Hart Hotels, which owns a number of hotels in the northeast, is proposing to dramatically expand and renovate its Holiday Inn property on South Cayuga Street, near the Commons. Hart Hotels’ CEO said the project would expand the building’s meeting space threefold, fill empty rooms during the weekdays and generate business in downtown Ithaca.
The expansion, if approved, will replace some of the hotel’s existing structures with a new nine-story tower. The tower will result in a net increase of 13 rooms, bringing the total number of rooms from 182 to 195.
The expansion will also include a conference center, two-story ballroom and outdoor rooftop entertainment area to the north side of the hotel, increasing its available space for business meetings from 4,000 to 12,000 square feet, said David Hart, president and CEO of Hart Hotels.
Hart Hotels has not submitted designs for the proposed expansion but plans to do so in the next several months, Hart said.
Hart said the new conference center could improve low occupancy rates during weekdays, a longstanding problem for hotels in Ithaca. While activity generated by Cornell, Ithaca College and tourism in the Finger Lakes region fills about 75 percent of hotel rooms on Fridays and Saturdays — booking rooms out completely 40 weekends a year — fewer than 50 percent of rooms are filled from Sunday to Thursday, Hart said.
“Our belief is that we can add this function space and bring in the small groups that really have a demand to come to Ithaca but don’t have the facilities downtown to accommodate them,” he said, noting that visitors traveling for business usually book rooms for the weekdays. “If there are two-or-three day meetings, those people may spend more time in the Commons, maybe going to the State Street Theater, shops and restaurants … bringing in people who will spend time in the community patronizing those [businesses],” Hart said.
Hart said the expansion could also help visitors coming to Cornell, who often face difficulties booking accommodation on the weekends when demand for rooms is “very high.”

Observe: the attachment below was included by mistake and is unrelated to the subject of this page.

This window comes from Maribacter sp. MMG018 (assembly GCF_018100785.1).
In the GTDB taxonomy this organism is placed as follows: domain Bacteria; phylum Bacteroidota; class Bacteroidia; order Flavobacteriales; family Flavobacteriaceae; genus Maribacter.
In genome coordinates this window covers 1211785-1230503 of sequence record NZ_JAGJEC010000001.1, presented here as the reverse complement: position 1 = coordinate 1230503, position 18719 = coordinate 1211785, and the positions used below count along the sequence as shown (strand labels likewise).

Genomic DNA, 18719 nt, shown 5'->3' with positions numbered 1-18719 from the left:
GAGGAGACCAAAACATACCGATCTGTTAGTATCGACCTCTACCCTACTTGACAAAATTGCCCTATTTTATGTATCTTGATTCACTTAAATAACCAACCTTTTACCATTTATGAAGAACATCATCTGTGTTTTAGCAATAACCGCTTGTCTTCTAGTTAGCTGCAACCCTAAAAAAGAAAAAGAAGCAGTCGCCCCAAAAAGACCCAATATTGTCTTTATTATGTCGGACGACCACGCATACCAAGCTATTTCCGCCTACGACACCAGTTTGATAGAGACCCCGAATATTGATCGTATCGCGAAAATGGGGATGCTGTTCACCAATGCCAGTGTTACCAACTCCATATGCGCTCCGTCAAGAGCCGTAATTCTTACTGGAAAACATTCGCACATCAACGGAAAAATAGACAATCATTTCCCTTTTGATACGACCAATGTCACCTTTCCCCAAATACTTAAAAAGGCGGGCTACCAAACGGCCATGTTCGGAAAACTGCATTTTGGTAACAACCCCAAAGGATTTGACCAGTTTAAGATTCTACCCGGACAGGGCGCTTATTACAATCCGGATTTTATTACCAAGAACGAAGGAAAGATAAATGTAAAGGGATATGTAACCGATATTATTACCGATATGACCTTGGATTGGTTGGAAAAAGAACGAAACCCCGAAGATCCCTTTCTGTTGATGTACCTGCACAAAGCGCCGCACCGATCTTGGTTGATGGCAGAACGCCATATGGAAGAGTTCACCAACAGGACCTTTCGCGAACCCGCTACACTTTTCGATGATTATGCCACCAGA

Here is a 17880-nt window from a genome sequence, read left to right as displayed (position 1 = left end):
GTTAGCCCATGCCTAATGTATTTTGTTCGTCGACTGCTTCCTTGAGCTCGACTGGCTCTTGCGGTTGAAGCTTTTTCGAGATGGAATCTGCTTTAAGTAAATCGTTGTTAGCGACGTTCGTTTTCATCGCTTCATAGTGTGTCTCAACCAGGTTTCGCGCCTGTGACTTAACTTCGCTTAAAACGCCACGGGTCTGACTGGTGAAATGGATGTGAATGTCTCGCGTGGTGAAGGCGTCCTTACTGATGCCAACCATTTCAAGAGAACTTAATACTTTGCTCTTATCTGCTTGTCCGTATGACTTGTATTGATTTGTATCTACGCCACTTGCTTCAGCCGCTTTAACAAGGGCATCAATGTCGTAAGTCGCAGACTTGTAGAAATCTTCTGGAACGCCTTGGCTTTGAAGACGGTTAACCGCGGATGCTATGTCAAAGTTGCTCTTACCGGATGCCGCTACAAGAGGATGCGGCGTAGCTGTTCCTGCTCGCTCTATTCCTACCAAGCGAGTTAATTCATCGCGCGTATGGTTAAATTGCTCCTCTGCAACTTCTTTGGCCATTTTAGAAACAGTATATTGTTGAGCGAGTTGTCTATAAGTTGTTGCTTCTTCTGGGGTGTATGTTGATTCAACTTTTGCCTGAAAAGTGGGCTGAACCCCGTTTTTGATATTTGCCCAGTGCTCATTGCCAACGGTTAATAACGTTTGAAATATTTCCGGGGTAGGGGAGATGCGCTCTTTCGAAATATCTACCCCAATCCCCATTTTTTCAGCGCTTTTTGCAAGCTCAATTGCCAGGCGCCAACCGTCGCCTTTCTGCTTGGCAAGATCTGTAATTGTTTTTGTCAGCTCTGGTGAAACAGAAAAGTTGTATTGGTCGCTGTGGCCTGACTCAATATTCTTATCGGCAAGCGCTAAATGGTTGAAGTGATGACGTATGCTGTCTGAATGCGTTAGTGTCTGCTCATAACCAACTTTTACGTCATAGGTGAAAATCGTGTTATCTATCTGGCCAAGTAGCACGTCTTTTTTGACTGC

Bruce Stoff, communications manager at the Ithaca/Tompkins County Convention and Visitors Bureau, said he believed the expansion would help bring more visitors who are on business to Ithaca.
“From a tourism perspective, it’s wonderful getting more rooms, but the ballroom facilities will really help us out [from a business perspective] because those attract midweek and off-season meetings when we can really handle more business,” Stoff said.
Like Hart, Stoff said the expansion would address the lack of facilities available to host conferences.
“We’re really limited in the number of meeting spaces we have in the county, and it definitely keeps us from getting those mid-size meetings,” Stoff said, adding that while he doesn’t believe Ithaca is big enough to host major conventions, the expansion will help draw smaller meetings to the area.
John Schroeder ’74, chair of the Planning and Development Board and The Sun’s production manager, said the lack of sufficient space for hosting conferences and larger meetings downtown has been an unmet opportunity.
“It sounds like a great idea,” he said. “The addition of meeting and conference space has been identified as a long-standing downtown need, and fulfilling that need would be a great thing.”
Other city officials agreed that encouraging development downtown is necessary.
“[It is] a good idea to renovate the older lower story buildings. They’re tired spaces ripe for redevelopment in the prime core of downtown,” Alderperson Ellen McCollister ’78 (D-3rd Ward) said.
Alderperson Svante Myrick ’09 (D-4th Ward) agreed.
“I think putting visitors and tourists downtown, close to the Commons and close to our local businesses is a good idea,” Myrick said.
Stoff also affirmed the CVA’s support for the proposal.
“We’re here to help drive revenue for the community,” he said. “When people come in for meetings … first you get revenues that pay off in sales and room tax but then you also get shopping, dining, tourism, sightseeing and really lucrative spending in the marketplace that we’re not currently able to satisfy as well as we’d like.”
Hart has not submitted a formal proposal to the City of Ithaca yet, but he said he hopes to attain the city’s approval soon so he can begin construction in November 2012.
Hart hopes to attain the city’s approval soon so he can begin construction in November 2012.
“I believe it will have a significant impact not only on our hotel but also on the community as well,” he said, adding that besides drawing visitors downtown, the expansion will also generate 20 to 25 jobs at the hotel. “We've been doing business here for 20 years, so we believe it's time to enhance our facility.”